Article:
Billionaire James Dinan’s Latest Stock Picks

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Six to seven weeks after the end of a fiscal quarter, hedge funds and other major investors are required to file 13Fs with the SEC. These filings disclose many of their long equity positions as of the end of the quarter (December in the case of current filings). We track this information in the course of developing investment strategies based on hedge fund activity; for example, on average the most popular stocks among hedge funds have outperformed the S&P 500 by 18 percentage points per year (read more about our small cap strategy). We also provide coverage of individual filings for investors who are interested in knowing how top managers have been trading the markets, even with a moderate delay.

James Dinan founded York Capital Management in 1991 and has since become a billionaire due to the fund’s strong performance, even as its assets under management have grown. We have gone through York’s 13F for the end of December and picked out some trends that might help illuminate what Dinan and his team were thinking last quarter. Read on for our analysis and review York's previous filings.

Realogy: One big buy in the fourth quarter of 2012 was Realogy Holdings (NYSE: RLGY), which York built up to a total of 5.3 million shares. Realogy is a $6.2 billion market cap real estate brokerage company which franchises Coldwell Banker and Century 21 (it does operate some of these franchises itself as well). This is clearly a bullish play on the housing market. The company went public in October 2012 and is up 33% from its levels shortly after its IPO. Analyst consensus is for it to earn $1.39 per share this year, implying a current-year P/E multiple of 32. Housing has been stronger over the last year (likely inspiring the IPO), and the market is assigning high multiples to other stocks tied to real estate and homebuilding.

Sprint: Dinan and his team were also buying shares of Sprint Nextel (NYSE: S), whose stock has risen 155% in the last year due to optimism about its competitive position and due to a plan to buy Clearwire Communications with help from Softbank. At this point Sprint is unprofitable, and sales have been up only slightly, but we have tracked other hedge funds buying in who are apparently convinced by these arguments. Billionaire John Paulson, for example, initiated a large position in Paulson & Co. during the fourth quarter of 2012 (see Paulson's stock picks).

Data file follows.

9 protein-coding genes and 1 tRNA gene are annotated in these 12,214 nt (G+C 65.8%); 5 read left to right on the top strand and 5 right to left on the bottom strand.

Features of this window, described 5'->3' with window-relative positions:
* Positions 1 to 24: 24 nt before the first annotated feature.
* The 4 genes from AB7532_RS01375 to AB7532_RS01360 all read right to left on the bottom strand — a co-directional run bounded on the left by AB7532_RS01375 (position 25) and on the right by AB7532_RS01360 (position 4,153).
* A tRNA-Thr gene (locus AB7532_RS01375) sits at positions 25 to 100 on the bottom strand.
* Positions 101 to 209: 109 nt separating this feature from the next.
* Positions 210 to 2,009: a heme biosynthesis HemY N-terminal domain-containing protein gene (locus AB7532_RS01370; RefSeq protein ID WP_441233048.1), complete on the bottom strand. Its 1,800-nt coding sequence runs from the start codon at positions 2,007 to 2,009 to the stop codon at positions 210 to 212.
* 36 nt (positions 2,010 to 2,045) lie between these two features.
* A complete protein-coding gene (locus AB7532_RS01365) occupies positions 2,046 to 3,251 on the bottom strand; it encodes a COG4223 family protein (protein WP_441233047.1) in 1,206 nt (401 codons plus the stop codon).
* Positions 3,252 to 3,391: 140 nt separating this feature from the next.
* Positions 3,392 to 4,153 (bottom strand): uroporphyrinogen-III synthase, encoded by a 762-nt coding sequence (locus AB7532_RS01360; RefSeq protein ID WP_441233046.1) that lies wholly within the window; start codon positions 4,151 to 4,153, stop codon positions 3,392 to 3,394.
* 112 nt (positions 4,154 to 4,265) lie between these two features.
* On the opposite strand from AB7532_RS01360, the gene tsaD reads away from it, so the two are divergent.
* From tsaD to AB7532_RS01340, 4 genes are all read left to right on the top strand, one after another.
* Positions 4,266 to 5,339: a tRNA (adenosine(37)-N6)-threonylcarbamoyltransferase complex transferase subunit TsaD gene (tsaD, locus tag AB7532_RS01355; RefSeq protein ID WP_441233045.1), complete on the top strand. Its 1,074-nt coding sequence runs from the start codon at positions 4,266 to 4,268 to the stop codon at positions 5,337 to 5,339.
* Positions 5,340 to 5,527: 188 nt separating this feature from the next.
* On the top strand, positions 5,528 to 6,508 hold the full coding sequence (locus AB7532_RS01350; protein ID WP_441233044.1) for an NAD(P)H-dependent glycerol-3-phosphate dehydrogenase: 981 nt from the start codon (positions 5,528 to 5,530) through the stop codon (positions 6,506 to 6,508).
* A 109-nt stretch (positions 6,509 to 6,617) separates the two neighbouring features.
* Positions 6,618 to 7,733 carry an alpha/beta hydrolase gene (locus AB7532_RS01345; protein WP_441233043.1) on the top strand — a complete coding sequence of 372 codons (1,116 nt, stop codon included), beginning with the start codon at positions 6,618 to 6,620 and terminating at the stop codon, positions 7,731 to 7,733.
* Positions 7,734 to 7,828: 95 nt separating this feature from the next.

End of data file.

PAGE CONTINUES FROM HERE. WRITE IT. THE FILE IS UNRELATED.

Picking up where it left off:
Selling Yahoo: York trimmed its holdings of Yahoo! (NASDAQ: YHOO) from about 11 million shares at the beginning of October to 6.3 million at the beginning of this year. The Web portal trades at 17 times forward earnings estimates, and is up 41% in the last year due to the removal of its former CEO by an activist campaign led by billionaire Dan Loeb and his replacement with former Google employee Marissa Mayer. Yahoo may be in the process of selling off some of its assets, which could create shareholder value directly and also improve its concentration on the company’s core business.

Big bank, not small bank: York sold all of its shares of regional bank Regions Financial (NYSE: RF) while increasing its stake in Citigroup (NYSE: C) from about 430,000 shares at the end of September to 2.7 million shares at the beginning of 2013. Citigroup was the fourth most popular stock among hedge funds in the fourth quarter of 2012 (see hedge funds' five favorite stocks last quarter), and it trades at a discount to book value with a P/B ratio of 0.7 as many investors do not trust the quality of its assets. Regions actually carries a very similar discount to the book value of its equity, and forward earnings multiples for the two banks are in the 8-9 range (roughly even with at least the other large banks we have looked at).

We think that both Regions and Citigroup are cheap enough to be worth consideration as value stocks, regardless of Dinan’s moves. Yahoo and Sprint investments are likely dependent on the specifics of their respective deals, and it might be best to wait for more information in both cases. We aren’t very familiar with Realogy due to its short time as a public company, but with York interested it could be used as a housing play in substitute to homebuilders or other stocks that are tied to the weight of real estate transactions.

This article is written by Matt Doiron and edited by Meena Krishnamsetty. Meena has a long position in C. The Motley Fool owns shares of Citigroup Inc . Try any of our Foolish newsletter services free for 30 days. We Fools may not all hold the same opinions, but we all believe that considering a diverse range of insights makes us better investors. The Motley Fool has a disclosure policy. Is this post wrong? Click here. Think you can do better? Join us and write your own!

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